“I just realized, Joni’s the least nervous person up here,” exclaimed Brandi Carlile halfway through a history Newport Folk Festival set that paid tribute to Joni Mitchell, in her first full set-length concert appearance in two decades.
Over 13 songs, Mitchell, who last appeared at the festival 53 years ago, in 1969, held court as a star-studded crew of musicians (Carlile, Blake Mills, Lucius, Wynonna, Celisse, Taylor Goldsmith, Marcus Mumford, and many more) sat around on couches on-stage playing a mix of her favorite oldies (The Persuasions’ “Why Do Fools Fall in Love,” The Clovers’ “Love Potion No. 9” as well as an array of Mitchell masterpieces.
Mitchell, who was seated on a throne, started the performance by sporadically singing along to some of her own songs, joined by vocalists like Carlile, (“Carey”) Goldsmith, (1991’s “Come In From The Cold,” and Celisse (“Help Me”). However, by the end of the over an hour-long performance, the 78-year-old singer, who had not performed on stage in nearly a decade, had stood up, played a lengthy guitar solo (“Just Like This Train”), and performed a moving baritone lead vocal on Gershwin’s “Summertime,” as well as heartfelt renditions of “Both Sides Now” and “Circle Game.”
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Replicating the recently infamous “Joni Jams,” the unofficial A-list music get-togethers that took place at Mitchell’s Los Angeles home in recent years and featured Bonnie Raitt, Elton John, Brandi Carlile, and Herbie Hancock, all of whom gathered around Mitchell to sing and share stories in the years after Mitchell’s aneurysm.
According to Carlile, who selected and planned the entire concert, “No one gets folk artists together like the humility of trying out a new song in front of Joni fucking Mitchell.” At the end of the set, Carlile pronounced the night’s eternal importance: “Joni Mitchell,” she proclaimed, “has returned.”
Canadian-American singer-songwriter Roberta Joan “Joni” Mitchell CC (born November 7, 1943); formerly Anderson. Mitchell’s compositions frequently focus on social and philosophical ideas as well as her thoughts about romance, womanhood, disillusionment, and joy.
She draws inspiration from folk, pop, rock, classical, and jazz. Numerous honors have been bestowed upon her, including eleven Grammy Awards and 1997 admission into the Rock and Roll Hall of Fame. When everything is said and done, Joni Mitchell might be remembered as the most significant and influential female recording artist of the late 20th century, according to AllMusic and Rolling Stone, who both referred to her as “one of the finest composers ever”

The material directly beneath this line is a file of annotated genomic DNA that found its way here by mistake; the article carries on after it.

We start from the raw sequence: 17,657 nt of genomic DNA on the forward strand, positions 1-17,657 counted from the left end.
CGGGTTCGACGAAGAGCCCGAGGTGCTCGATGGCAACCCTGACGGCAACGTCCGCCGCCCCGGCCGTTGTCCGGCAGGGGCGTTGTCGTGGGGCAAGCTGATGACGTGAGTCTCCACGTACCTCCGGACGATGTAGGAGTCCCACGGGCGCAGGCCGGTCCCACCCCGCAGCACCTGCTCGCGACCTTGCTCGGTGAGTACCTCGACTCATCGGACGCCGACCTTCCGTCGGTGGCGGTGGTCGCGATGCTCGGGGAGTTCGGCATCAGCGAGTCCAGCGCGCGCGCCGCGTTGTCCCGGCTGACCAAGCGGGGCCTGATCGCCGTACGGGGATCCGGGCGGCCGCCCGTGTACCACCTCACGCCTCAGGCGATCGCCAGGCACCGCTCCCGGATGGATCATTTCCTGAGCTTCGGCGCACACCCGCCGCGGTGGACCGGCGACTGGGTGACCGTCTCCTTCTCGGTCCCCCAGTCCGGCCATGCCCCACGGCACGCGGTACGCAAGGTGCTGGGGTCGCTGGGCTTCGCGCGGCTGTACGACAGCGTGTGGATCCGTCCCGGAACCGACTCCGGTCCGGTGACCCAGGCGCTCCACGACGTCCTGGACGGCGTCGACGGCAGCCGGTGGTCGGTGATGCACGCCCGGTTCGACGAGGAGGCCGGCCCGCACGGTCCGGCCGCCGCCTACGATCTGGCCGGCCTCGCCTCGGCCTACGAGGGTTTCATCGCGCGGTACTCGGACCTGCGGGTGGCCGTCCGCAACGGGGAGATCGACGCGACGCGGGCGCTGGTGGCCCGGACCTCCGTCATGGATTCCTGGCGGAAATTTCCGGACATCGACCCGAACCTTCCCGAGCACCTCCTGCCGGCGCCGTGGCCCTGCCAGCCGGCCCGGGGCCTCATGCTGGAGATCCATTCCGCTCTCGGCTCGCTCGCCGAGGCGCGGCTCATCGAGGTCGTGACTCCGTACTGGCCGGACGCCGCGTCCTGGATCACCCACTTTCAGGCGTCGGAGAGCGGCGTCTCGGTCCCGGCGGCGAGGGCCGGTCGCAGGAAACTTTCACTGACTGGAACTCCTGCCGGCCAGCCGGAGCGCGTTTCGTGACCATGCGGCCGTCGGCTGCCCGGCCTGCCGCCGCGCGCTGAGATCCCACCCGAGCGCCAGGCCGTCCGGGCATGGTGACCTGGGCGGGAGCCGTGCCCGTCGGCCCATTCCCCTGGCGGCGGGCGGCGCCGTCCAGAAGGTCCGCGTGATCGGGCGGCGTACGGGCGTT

Before moving on to the nightclubs of Toronto, Ontario, Mitchell started singing in local nightclubs in Saskatoon, Saskatchewan, and other parts of western Canada. In 1965, she relocated to the US, where she started performing. Other folk singers had recorded a few of her own songs, including “Urge for Going,” “Chelsea Morning,”
“Both Sides, Now,” and “The Circle Game,” enabling her to contract with Reprise Records and released her debut album, Song to a Seagull, in 1968. With songs like “Big Yellow Taxi” and “Woodstock,” Mitchell helped define an era and a generation after relocating to Southern California.
It was ranked as the 30th best album ever created in Rolling Stone’s 2003 list of the “500 Greatest Albums of All Time, “climbing to number 3 in the 2020 edition. Her 1971 album Blue is frequently recognized as one of the best albums of all time. The New York Times selected Blue as one of the 25 albums in 2000 that it felt best exemplified the “turning points and apex of 20th-century popular music.”
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On a list of the Best Albums Made By Women in 2017, NPR rated Blue at the top. Her father came from a Norwegian family that may have had some Sámi ancestry; her mother’s grandparents were Scottish and Irish. Her father was a flight lieutenant in the Royal Canadian Air Force who trained aspiring pilots at RCAF Station Fort Macleod, and her mother was a teacher.
Later, she relocated to several bases in western Canada with her parents. Her father worked as a grocery store owner after World War II, and the family relocated to Saskatchewan, settling in Maidstone and North Battleford. Later, in several of her songs, notably “Song for Sharon,” she talked about her background in a tiny village.
At the age of nine, Mitchell developed polio, which required weeks in the hospital. She began smoking that year as well, but she disputes that smoking has harmed her voice. At age 11, she and her family relocated to Saskatoon, where they now call home.
Mitchell had academic difficulties; her primary hobby was painting. She took a brief course in classical piano around this time. She concentrated on her artistic ability and for the first time thought about a singing or dance career. She was inspired to compose poetry by one eccentric teacher, Arthur Kratzmann; her first CD included a dedication to him.
When she was in grade 12, she quit school (resuming her studies later) and partied downtown with a raucous crowd until she realised she was becoming too close to the criminal underworld.